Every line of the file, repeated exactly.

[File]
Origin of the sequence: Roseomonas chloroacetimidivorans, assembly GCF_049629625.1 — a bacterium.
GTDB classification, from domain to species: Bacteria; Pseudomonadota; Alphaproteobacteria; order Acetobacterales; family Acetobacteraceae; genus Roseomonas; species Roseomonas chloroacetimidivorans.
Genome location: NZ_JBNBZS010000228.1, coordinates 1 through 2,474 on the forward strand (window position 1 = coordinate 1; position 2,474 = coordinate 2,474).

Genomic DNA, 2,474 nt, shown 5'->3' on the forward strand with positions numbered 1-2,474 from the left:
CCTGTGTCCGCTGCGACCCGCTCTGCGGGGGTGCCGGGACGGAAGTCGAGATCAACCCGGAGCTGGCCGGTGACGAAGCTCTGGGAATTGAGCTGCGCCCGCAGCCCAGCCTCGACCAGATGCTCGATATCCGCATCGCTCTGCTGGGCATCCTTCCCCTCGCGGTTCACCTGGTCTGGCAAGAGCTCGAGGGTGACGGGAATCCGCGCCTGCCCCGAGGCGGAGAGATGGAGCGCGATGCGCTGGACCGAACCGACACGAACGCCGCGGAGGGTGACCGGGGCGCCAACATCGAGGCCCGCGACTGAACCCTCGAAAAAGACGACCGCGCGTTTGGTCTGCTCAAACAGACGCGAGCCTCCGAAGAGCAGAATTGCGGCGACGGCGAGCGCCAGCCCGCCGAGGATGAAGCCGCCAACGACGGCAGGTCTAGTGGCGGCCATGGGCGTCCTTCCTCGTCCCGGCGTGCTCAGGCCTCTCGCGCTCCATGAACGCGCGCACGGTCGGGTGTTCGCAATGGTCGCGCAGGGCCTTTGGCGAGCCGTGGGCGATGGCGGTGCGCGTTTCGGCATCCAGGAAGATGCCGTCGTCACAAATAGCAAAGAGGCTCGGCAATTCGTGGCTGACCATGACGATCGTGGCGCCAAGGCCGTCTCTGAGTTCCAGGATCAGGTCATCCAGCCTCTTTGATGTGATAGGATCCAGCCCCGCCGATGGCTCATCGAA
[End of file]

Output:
Origin of the sequence: Roseomonas chloroacetimidivorans, assembly GCF_049629625.1 — a bacterium.
GTDB classification, from domain to species: Bacteria; Pseudomonadota; Alphaproteobacteria; order Acetobacterales; family Acetobacteraceae; genus Roseomonas; species Roseomonas chloroacetimidivorans.
Genome location: NZ_JBNBZS010000228.1, coordinates 1 through 2,474 on the forward strand (window position 1 = coordinate 1; position 2,474 = coordinate 2,474).

Genomic DNA, 2,474 nt, shown 5'->3' on the forward strand with positions numbered 1-2,474 from the left:
CCTGTGTCCGCTGCGACCCGCTCTGCGGGGGTGCCGGGACGGAAGTCGAGATCAACCCGGAGCTGGCCGGTGACGAAGCTCTGGGAATTGAGCTGCGCCCGCAGCCCAGCCTCGACCAGATGCTCGATATCCGCATCGCTCTGCTGGGCATCCTTCCCCTCGCGGTTCACCTGGTCTGGCAAGAGCTCGAGGGTGACGGGAATCCGCGCCTGCCCCGAGGCGGAGAGATGGAGCGCGATGCGCTGGACCGAACCGACACGAACGCCGCGGAGGGTGACCGGGGCGCCAACATCGAGGCCCGCGACTGAACCCTCGAAAAAGACGACCGCGCGTTTGGTCTGCTCAAACAGACGCGAGCCTCCGAAGAGCAGAATTGCGGCGACGGCGAGCGCCAGCCCGCCGAGGATGAAGCCGCCAACGACGGCAGGTCTAGTGGCGGCCATGGGCGTCCTTCCTCGTCCCGGCGTGCTCAGGCCTCTCGCGCTCCATGAACGCGCGCACGGTCGGGTGTTCGCAATGGTCGCGCAGGGCCTTTGGCGAGCCGTGGGCGATGGCGGTGCGCGTTTCGGCATCCAGGAAGATGCCGTCGTCACAAATAGCAAAGAGGCTCGGCAATTCGTGGCTGACCATGACGATCGTGGCGCCAAGGCCGTCTCTGAGTTCCAGGATCAGGTCATCCAGCCTCTTTGATGTGATAGGATCCAGCCCCGCCGATGGCTCATCGAA